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Reflections on Industry 4.0

by JOHN TAYLOR 31 Oct, 2017

Collecting and analysing additional data to provide an enhanced picture of the performance of an asset is the subject of this blog post.

First let’s consider the issue of building energy consumption and specifically, natural gas use for space heating. To determine whether more or less gas was consumed than the previous period and/or whether energy efficiency projects were effective, it is necessary to monitor more than just the amount of gas that was consumed.

Natural gas consumption for space heating use varies with ambient temperature. More gas is usually consumed in winter months than in summer and more gas is burned in very cold winters than in warmer winters. So to establish a more precise picture of actual building performance it is necessary to also capture ambient temperature data. This is usually done by collecting degree day data which provides a discrete measure of how cold or warm it was in a particular location on a particular day, (week or month). With this additional data it is then possible to analyse specific energy consumption in kWh per degree day. Hence if I know how many degree days in a month I can predict the expected energy consumption and compare it with the actual to determine performance.

A similar method can be applied in an industrial context to determine specific energy consumption where energy consumption varies according to production activity e.g. widgets made, man-hours worked, etc.

Another example of where additional data capture can be used to provide a more precise digital twin, is that of vibration monitoring to determine the condition of rotating machinery. Vibration sensors (accelerometers) can be easily retrofitted to appropriate points on rotating equipment e.g. motors, compressors, gear boxes, etc. and used to detect the deterioration of components with the aim of preventing catastrophic failure.

More data, can provide an enhanced picture of past performance and used to predict future performance but the next challenge (and the harder piece) is turning this intelligence into action that results in improved performance. We’ve seen lots of examples of very clever (and expensive) data collection and reporting systems that are ignored because the intended users don’t understand what the system is telling them and how they need to respond.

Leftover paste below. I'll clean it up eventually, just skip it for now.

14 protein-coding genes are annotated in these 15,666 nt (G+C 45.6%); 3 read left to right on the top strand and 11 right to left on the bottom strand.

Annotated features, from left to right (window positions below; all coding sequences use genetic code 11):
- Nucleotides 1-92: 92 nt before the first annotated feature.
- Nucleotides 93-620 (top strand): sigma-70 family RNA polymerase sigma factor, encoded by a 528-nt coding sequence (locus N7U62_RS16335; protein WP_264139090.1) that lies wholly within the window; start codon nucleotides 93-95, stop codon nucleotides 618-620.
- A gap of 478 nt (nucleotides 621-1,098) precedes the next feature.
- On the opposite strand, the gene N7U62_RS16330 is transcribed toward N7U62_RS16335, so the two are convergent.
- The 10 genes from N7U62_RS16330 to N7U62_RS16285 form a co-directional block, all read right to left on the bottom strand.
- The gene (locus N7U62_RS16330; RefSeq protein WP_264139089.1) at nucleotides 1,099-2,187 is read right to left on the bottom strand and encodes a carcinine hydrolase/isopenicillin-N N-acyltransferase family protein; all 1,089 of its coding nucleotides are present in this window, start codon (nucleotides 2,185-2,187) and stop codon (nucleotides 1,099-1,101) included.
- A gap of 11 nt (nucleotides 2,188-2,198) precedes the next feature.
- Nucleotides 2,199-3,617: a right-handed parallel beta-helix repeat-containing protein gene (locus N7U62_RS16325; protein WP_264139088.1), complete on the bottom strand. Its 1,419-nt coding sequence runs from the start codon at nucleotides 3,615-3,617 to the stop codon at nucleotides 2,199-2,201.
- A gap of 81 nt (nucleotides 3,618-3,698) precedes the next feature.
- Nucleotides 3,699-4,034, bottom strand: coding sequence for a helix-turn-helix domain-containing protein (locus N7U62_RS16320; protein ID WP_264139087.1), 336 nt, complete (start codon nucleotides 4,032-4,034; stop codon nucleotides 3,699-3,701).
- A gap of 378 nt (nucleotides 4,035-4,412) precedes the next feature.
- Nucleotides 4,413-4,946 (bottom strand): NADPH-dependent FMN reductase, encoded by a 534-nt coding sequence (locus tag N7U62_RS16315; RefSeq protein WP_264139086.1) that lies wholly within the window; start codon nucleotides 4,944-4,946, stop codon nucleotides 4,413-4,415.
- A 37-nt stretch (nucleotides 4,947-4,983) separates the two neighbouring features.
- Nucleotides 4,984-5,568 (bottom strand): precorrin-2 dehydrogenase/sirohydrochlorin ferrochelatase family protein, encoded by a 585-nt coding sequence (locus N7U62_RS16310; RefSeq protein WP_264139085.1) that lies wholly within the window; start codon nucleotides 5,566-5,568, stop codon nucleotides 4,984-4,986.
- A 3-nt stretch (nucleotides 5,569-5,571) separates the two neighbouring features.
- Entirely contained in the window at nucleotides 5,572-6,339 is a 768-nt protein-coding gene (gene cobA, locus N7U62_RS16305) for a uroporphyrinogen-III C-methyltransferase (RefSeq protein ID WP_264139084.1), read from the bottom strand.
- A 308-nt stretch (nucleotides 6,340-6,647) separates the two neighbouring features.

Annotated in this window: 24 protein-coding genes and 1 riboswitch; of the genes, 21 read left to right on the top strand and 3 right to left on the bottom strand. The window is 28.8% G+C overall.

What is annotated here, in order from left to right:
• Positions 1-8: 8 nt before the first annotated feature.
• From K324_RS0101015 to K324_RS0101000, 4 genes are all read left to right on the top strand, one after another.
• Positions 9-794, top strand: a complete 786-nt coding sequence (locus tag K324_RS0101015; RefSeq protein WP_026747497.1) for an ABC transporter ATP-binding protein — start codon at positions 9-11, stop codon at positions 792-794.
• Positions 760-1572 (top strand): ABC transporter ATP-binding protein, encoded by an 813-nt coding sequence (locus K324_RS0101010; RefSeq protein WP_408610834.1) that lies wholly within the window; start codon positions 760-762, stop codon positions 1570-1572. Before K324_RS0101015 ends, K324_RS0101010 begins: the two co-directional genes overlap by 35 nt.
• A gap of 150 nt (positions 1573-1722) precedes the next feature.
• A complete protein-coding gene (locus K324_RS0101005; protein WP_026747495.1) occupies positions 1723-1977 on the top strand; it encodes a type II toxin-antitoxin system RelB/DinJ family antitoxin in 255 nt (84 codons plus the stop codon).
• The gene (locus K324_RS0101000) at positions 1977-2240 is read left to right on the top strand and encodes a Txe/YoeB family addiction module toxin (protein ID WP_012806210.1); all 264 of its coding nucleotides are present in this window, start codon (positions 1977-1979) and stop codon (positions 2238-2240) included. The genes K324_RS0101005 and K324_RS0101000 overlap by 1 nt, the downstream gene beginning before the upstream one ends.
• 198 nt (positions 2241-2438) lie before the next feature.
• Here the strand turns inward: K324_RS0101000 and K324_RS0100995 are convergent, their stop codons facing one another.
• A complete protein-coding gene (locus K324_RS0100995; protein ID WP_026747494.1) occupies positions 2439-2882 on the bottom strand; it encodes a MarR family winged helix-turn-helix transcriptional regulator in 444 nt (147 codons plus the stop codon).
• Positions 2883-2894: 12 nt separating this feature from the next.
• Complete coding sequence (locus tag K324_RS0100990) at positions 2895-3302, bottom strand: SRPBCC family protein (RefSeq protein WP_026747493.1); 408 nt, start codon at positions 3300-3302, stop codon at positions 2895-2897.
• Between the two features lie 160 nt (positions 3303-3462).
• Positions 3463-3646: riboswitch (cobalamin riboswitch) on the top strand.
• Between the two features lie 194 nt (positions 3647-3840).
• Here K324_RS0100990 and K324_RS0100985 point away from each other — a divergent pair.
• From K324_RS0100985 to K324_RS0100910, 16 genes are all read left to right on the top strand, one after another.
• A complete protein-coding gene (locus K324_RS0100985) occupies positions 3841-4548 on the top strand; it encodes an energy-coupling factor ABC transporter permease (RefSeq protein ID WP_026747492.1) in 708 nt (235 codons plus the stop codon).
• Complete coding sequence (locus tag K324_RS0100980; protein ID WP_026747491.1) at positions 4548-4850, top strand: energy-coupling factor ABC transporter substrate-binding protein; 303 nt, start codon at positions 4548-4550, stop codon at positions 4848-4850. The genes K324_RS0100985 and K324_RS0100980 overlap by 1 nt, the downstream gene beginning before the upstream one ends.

Assistance – the topic of the next blog post.

by JOHN TAYLOR 24 Oct, 2017

From our perspective information transparency has two levels, the first is concerned with deriving an improved picture of an asset’s performance based upon existing data and the second is concerned with creating an enhanced picture based upon additional data and analysis. This blog post is concerned with the former whilst a second post will consider the latter.

In 2004 we met a new client (who by the way is still a client today) who described an issue that we have since heard repeated many times, ‘I can’t easily access the data I need to assess the current and historic performance of the asset’. The key terms in this statement we discovered were easily , data and performance .

Our initial contact with the new client was a European Operations Manager responsible for a fleet of remotely-located, unmanned industrial assets. These assets are located at end-user sites and they autonomously deliver a utility under the control of a local PLC and SCADA system.

It was possible (albeit with some difficulty) to remotely connect to the local SCADA system and extract sensor data, via a remote control application. This data then had to be imported into a spreadsheet and processed to select the required data, before the desired picture of performance could be provided. On occasion is was discovered that the desired data had not been retained by the control system.

It was some time however before our contact was able to persuade his colleagues to invest in the development of what became known as an Asset Performance Management (APM) system, partly, at the time, because there was scepticism about the value of such as system, frequently the reply was ‘…but we’ve already got the data in our control system.’

Over a couple of years we helped this client development an APM system that was reliable, cost effective to implement and highly beneficial. As a result of the improved transparency provided by the system the client was able to reduce the cost of operations and maintenance and increase the profitability of the business.

This APM system is still employed today. It provides very easy access to up-to-date, useful information (as opposed to just data) concerning the current, historic and expected performance of an asset and it alerts users when attention is required i.e. it provides information transparency.